the act of :
the adoption of a new amendment.
the state of being .
Contemporary Examples

When they could not conceive, they went to the adoption board.
The Best of Brit Lit Peter Stothard June 10, 2010

She could have an abortion, put the baby up for adoption, or become a single mother.
Michelle Laxalt’s Awful Secret: A Baby With Pete Domenici Lauren Ashburn February 20, 2013

They won a major battle in July, when the adoption was overturned by the Missouri Court of Appeals in Springfield.
They Stole My Baby Constantino Diaz-Duran November 15, 2010

Her attorneys are now seeking to have the adoption reversed and her parental rights reinstated.
They Stole My Baby Constantino Diaz-Duran November 15, 2010

But the agency still erred, namely by not executing visits to the home in the months following the adoption as required.
Should Woody Allen Have Been Allowed to Adopt? Keli Goff February 6, 2014

Historical Examples

We recommend the adoption of the Great Chief of Records’ report.
Redmanship in Kentucky for Fifty Great Suns Frank L. Smith

The signing did not take place for several weeks after its adoption.
The Nation in a Nutshell George Makepeace Towle

We are at best, only his step-children; children by adoption, children by force of circumstances and necessity.
Masterpieces of Negro Eloquence Various

Three criticisms of the Territorial system have been made ever since its adoption in 1907.
With Manchesters in the East Gerald B. Hurst

“Either I must resign my ministry, leave the land of my adoption and the queen whom I had chosen to obey—or——” He paused again.
The Works of Robert Louis Stevenson – Swanston Edition Vol. 7 (of 25) Robert Louis Stevenson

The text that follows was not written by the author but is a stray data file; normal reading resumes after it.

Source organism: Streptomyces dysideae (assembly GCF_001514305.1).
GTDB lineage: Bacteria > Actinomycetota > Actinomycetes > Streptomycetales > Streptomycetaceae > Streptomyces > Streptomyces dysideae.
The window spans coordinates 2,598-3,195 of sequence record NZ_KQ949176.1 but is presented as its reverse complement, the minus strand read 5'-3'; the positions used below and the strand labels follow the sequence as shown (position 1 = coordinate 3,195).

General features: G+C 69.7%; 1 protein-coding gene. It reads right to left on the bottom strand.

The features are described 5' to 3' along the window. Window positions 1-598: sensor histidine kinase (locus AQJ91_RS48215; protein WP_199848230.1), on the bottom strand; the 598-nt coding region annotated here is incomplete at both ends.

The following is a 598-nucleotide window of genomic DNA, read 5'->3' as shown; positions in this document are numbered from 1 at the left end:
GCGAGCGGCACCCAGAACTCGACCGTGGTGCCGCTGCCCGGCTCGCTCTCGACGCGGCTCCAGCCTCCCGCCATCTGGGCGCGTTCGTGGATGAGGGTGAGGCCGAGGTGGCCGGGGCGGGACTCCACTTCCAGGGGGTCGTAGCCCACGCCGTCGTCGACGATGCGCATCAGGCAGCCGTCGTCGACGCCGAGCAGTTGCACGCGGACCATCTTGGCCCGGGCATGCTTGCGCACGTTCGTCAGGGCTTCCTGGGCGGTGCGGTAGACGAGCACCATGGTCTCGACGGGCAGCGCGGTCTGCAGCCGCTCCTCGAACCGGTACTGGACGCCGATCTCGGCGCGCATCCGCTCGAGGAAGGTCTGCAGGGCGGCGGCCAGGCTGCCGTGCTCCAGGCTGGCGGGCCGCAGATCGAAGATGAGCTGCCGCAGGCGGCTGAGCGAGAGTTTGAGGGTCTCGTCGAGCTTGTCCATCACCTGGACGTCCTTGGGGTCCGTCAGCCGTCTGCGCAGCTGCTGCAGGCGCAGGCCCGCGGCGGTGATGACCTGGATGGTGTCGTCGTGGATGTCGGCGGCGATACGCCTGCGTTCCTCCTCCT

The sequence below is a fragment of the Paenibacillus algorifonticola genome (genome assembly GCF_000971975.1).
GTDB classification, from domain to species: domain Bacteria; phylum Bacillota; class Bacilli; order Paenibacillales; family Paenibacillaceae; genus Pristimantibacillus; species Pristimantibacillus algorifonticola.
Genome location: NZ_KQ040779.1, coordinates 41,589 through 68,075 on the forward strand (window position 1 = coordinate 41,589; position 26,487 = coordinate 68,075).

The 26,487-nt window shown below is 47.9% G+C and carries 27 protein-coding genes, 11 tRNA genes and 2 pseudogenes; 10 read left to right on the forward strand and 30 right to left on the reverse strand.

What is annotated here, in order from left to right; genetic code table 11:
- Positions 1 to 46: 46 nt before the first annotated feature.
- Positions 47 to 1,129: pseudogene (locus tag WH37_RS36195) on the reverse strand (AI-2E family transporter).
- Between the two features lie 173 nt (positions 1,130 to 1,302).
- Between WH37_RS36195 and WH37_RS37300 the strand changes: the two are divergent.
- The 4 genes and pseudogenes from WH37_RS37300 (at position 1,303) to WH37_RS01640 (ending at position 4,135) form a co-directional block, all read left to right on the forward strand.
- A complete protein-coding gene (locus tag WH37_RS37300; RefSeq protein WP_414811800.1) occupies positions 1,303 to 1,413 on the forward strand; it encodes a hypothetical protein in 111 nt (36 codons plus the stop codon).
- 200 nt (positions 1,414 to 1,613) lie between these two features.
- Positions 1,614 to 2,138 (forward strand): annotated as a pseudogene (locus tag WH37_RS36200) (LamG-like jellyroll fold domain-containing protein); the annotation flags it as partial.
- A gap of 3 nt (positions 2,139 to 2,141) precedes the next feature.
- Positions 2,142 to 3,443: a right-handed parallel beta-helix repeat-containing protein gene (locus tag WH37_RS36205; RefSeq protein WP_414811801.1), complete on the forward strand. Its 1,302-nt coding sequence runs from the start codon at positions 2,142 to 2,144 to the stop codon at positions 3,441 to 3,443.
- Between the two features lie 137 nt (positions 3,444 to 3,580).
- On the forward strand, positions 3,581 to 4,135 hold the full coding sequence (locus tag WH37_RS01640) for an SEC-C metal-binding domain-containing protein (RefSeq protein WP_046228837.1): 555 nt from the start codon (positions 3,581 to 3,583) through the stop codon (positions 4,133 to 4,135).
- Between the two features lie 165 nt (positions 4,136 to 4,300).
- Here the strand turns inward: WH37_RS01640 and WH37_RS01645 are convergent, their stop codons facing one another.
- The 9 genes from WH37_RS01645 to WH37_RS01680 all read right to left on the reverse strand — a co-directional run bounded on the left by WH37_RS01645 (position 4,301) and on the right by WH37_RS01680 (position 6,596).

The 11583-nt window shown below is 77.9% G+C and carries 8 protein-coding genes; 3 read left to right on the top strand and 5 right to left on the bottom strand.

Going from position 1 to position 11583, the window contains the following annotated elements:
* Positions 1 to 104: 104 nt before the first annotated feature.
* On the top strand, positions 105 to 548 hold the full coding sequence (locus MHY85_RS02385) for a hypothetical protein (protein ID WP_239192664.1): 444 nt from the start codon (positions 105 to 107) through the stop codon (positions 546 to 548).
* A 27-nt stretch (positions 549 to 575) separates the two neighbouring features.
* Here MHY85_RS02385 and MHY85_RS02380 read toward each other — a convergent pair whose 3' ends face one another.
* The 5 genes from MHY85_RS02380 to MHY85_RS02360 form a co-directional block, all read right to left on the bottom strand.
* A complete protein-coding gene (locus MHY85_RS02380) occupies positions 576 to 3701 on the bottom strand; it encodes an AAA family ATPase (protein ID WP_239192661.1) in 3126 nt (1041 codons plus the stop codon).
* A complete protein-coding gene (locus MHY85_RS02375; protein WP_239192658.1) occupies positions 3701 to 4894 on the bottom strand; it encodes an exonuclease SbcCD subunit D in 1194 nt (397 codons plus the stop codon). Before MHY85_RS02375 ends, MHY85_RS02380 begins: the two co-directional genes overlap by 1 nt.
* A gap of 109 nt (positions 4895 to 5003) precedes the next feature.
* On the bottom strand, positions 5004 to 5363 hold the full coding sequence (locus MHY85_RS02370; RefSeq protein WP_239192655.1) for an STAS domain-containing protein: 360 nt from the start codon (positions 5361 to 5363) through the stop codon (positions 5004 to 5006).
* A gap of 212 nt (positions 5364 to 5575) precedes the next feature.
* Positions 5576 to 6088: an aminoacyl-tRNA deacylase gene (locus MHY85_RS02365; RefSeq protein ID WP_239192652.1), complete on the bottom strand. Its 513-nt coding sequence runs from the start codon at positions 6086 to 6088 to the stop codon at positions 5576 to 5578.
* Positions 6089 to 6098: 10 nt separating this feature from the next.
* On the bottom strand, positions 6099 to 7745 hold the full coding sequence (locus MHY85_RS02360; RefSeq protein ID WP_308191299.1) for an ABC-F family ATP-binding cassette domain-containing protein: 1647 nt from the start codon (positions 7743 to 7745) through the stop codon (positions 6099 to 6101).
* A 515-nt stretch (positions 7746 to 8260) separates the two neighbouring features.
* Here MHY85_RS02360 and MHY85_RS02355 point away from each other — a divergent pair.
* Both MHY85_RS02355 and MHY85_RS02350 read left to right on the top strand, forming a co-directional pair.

mid-14c., from Old French adopcion or directly from Latin adoptionem (nominative adoptio), noun of action from past participle stem of adoptare “chose for oneself, take by choice, select, adopt,” especially “to take into a family, adopt as a child,” from ad- “to” (see ad-) + optare “choose, wish, desire” (see option (n.)).

the giving to any one the name and place and privileges of a son who is not a son by birth. (1.) Natural. Thus Pharaoh’s daughter adopted Moses (Ex. 2:10), and Mordecai Esther (Esther 2:7). (2.) National. God adopted Israel (Ex. 4:22; Deut. 7:6; Hos. 11:1; Rom. 9:4). (3.) Spiritual. An act of God’s grace by which he brings men into the number of his redeemed family, and makes them partakers of all the blessings he has provided for them. Adoption represents the new relations into which the believer is introduced by justification, and the privileges connected therewith, viz., an interest in God’s peculiar love (John 17:23; Rom. 5:5-8), a spiritual nature (2 Pet. 1:4; John 1:13), the possession of a spirit becoming children of God (1 Pet. 1:14; 2 John 4; Rom. 8:15-21; Gal. 5:1; Heb. 2:15), present protection, consolation, supplies (Luke 12:27-32; John 14:18; 1 Cor. 3:21-23; 2 Cor. 1:4), fatherly chastisements (Heb. 12:5-11), and a future glorious inheritance (Rom. 8:17,23; James 2:5; Phil. 3:21).


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    passive immunity resulting from the administration of sensitized lymphocytes from an immune donor.

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    adoptive immunotherapy adoptive immunotherapy a·dop·tive immunotherapy (ə-dŏp’tĭv) n. The passive transfer of immunity from an immune donor through inoculation with sensitized white blood cells, transfer factor, immune RNA, or antibodies in serum or gamma globulin.

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